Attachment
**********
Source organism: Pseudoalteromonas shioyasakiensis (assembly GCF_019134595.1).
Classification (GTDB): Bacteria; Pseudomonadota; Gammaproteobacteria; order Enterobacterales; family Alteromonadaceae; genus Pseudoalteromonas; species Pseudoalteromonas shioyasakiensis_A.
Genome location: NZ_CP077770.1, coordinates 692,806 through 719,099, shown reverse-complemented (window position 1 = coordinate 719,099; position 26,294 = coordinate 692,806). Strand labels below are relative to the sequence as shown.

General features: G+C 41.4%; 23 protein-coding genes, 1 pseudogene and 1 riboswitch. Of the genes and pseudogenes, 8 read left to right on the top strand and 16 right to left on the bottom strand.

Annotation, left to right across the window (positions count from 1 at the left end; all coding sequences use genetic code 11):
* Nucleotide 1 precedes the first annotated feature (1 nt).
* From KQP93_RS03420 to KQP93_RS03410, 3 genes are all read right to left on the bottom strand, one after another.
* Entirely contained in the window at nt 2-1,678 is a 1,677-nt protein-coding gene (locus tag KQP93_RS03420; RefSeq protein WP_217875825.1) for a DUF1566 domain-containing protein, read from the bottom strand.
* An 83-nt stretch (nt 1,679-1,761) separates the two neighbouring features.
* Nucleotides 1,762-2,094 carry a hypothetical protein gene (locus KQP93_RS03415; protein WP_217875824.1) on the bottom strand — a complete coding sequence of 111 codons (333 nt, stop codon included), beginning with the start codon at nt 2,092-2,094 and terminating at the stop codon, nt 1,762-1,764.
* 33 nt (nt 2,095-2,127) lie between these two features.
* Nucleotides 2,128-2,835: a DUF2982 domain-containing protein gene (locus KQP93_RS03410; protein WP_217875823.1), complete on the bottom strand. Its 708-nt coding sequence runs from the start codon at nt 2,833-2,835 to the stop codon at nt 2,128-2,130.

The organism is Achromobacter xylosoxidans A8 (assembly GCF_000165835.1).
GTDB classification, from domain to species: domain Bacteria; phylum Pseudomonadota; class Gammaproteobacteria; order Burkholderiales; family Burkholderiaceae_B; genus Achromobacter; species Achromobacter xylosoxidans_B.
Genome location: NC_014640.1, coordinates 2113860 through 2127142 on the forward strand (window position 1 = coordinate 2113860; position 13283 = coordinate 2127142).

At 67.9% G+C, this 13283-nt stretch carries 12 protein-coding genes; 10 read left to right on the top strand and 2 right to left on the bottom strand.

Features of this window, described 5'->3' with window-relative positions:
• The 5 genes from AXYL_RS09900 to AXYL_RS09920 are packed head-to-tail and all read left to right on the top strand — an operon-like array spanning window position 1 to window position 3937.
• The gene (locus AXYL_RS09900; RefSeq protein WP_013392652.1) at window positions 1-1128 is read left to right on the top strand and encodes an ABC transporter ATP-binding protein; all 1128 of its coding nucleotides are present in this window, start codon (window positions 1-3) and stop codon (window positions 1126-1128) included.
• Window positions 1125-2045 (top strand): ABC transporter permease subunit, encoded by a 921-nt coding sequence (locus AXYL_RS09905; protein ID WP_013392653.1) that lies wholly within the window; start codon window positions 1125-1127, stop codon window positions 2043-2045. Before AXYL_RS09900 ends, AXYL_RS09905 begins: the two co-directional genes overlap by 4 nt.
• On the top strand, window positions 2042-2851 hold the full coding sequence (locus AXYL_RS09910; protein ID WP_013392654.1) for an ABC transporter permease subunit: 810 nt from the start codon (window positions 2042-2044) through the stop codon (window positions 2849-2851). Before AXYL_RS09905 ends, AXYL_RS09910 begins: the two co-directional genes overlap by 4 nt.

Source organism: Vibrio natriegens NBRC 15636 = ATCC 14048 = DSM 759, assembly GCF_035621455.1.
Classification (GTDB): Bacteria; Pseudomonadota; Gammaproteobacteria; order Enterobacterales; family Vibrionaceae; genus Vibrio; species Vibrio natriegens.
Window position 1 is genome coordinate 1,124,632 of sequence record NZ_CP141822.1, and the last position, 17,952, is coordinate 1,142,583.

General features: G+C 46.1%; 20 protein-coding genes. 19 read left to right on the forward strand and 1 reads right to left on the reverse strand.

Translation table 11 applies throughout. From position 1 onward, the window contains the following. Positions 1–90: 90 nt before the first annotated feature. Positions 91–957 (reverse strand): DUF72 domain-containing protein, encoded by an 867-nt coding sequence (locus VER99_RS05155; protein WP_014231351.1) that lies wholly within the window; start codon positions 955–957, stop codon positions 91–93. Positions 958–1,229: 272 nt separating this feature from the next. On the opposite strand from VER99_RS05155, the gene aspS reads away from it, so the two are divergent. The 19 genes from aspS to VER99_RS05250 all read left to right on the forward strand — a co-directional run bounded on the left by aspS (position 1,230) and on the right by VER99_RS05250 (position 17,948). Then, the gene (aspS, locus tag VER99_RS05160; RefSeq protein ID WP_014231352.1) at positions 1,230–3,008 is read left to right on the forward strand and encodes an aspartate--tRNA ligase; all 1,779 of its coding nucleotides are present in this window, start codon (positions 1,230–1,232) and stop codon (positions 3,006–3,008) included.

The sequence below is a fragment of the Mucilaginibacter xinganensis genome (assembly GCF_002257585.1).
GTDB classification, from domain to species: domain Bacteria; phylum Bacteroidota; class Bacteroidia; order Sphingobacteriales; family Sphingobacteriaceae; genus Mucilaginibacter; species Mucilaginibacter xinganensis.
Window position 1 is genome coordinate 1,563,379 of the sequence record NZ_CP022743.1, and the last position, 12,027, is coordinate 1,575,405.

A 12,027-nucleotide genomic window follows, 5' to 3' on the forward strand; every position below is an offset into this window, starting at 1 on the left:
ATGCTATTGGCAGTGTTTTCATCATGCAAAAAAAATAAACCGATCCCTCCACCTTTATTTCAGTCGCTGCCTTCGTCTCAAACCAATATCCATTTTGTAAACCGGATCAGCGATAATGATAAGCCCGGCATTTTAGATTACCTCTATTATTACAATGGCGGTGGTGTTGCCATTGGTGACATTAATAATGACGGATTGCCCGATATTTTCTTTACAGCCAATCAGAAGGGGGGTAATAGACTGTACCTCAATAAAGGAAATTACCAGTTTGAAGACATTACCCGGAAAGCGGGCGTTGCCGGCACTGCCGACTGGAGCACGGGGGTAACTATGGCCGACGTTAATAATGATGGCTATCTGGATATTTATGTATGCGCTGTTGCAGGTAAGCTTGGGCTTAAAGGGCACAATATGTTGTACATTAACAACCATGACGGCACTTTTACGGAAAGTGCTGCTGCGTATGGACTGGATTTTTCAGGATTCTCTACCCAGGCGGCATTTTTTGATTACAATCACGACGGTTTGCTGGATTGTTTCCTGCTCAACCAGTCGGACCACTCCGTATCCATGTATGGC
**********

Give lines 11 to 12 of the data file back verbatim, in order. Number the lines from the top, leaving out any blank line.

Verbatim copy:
* 33 nt (nt 2,095-2,127) lie between these two features.
* Nucleotides 2,128-2,835: a DUF2982 domain-containing protein gene (locus KQP93_RS03410; protein WP_217875823.1), complete on the bottom strand. Its 708-nt coding sequence runs from the start codon at nt 2,833-2,835 to the stop codon at nt 2,128-2,130.